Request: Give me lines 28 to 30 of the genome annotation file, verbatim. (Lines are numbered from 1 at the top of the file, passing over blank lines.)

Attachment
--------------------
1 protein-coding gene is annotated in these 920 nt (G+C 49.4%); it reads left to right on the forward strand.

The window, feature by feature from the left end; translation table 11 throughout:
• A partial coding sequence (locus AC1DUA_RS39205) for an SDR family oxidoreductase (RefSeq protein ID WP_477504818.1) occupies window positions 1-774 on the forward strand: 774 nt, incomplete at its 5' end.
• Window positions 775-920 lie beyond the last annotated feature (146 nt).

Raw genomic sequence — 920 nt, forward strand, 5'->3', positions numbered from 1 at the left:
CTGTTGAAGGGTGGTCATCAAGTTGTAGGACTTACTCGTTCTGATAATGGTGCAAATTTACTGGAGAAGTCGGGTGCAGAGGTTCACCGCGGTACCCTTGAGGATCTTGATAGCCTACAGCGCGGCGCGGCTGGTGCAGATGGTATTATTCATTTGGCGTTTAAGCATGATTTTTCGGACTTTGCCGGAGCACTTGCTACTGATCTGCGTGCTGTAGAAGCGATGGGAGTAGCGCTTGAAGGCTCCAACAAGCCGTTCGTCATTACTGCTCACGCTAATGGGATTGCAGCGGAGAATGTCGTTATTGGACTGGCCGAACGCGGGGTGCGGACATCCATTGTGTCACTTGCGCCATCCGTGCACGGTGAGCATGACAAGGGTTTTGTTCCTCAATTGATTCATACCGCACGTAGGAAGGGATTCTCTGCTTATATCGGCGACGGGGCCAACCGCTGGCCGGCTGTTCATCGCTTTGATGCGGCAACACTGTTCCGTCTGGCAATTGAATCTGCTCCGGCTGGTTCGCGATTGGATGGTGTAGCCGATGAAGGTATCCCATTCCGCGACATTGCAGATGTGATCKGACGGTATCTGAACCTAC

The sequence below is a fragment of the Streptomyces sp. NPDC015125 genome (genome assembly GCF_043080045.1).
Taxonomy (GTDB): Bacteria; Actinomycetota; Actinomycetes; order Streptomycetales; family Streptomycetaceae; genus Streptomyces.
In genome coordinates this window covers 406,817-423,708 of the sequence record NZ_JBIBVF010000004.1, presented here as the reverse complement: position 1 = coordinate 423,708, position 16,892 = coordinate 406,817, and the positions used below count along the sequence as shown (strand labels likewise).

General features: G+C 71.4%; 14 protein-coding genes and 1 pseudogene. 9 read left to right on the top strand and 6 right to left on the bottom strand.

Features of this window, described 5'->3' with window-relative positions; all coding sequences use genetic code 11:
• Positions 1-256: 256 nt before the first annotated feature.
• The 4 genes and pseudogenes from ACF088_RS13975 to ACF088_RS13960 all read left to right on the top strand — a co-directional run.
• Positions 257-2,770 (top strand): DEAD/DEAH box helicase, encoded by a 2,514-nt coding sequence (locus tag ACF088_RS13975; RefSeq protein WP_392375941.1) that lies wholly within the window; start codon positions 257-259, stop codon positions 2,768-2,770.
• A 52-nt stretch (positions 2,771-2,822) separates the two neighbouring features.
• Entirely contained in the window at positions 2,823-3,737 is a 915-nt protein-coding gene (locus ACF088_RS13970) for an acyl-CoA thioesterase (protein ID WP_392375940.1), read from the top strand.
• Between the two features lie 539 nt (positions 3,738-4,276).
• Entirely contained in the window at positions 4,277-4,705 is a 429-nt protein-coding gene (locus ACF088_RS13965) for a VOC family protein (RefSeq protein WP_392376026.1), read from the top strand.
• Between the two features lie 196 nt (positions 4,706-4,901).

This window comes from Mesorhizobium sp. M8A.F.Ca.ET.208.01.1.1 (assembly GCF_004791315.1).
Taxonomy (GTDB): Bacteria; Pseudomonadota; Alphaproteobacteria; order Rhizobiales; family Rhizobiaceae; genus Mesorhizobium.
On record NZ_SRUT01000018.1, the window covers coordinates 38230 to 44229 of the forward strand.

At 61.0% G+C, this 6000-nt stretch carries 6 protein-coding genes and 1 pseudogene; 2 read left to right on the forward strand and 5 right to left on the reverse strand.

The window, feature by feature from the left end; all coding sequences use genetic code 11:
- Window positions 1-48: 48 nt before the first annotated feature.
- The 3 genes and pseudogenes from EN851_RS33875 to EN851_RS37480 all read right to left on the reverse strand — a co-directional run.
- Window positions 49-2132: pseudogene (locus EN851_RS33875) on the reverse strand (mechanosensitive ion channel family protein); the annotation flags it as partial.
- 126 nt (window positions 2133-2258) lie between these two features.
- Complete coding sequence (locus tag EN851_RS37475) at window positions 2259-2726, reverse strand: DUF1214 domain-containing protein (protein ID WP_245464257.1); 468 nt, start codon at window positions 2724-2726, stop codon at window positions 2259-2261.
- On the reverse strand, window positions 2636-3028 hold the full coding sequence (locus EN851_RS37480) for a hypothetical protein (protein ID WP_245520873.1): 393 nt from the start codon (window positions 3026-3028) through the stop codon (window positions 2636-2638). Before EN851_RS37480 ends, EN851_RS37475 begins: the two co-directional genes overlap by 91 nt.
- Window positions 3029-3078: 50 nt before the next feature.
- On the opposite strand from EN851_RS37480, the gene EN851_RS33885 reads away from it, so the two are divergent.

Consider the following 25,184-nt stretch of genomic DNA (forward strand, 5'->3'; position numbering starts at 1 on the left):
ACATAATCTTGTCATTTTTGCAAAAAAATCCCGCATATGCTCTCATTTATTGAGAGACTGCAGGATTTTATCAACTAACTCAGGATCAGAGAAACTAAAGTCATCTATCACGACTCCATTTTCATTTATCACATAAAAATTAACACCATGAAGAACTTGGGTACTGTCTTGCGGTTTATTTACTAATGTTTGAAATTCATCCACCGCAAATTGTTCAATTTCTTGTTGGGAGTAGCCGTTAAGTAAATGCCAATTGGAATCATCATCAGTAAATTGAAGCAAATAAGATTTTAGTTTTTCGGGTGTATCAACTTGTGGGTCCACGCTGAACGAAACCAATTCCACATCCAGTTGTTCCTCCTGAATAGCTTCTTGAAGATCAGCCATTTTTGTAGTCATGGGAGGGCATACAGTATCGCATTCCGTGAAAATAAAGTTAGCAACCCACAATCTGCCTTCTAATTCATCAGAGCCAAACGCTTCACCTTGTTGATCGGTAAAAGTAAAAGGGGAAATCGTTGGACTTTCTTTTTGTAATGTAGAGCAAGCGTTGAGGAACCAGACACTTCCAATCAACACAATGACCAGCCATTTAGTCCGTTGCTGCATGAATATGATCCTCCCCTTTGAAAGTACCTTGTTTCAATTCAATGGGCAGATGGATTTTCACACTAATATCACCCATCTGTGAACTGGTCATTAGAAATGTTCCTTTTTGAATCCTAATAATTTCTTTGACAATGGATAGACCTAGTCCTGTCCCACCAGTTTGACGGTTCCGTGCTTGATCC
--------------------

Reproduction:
- 126 nt (window positions 2133-2258) lie between these two features.
- Complete coding sequence (locus tag EN851_RS37475) at window positions 2259-2726, reverse strand: DUF1214 domain-containing protein (protein ID WP_245464257.1); 468 nt, start codon at window positions 2724-2726, stop codon at window positions 2259-2261.
- On the reverse strand, window positions 2636-3028 hold the full coding sequence (locus EN851_RS37480) for a hypothetical protein (protein ID WP_245520873.1): 393 nt from the start codon (window positions 3026-3028) through the stop codon (window positions 2636-2638). Before EN851_RS37480 ends, EN851_RS37475 begins: the two co-directional genes overlap by 91 nt.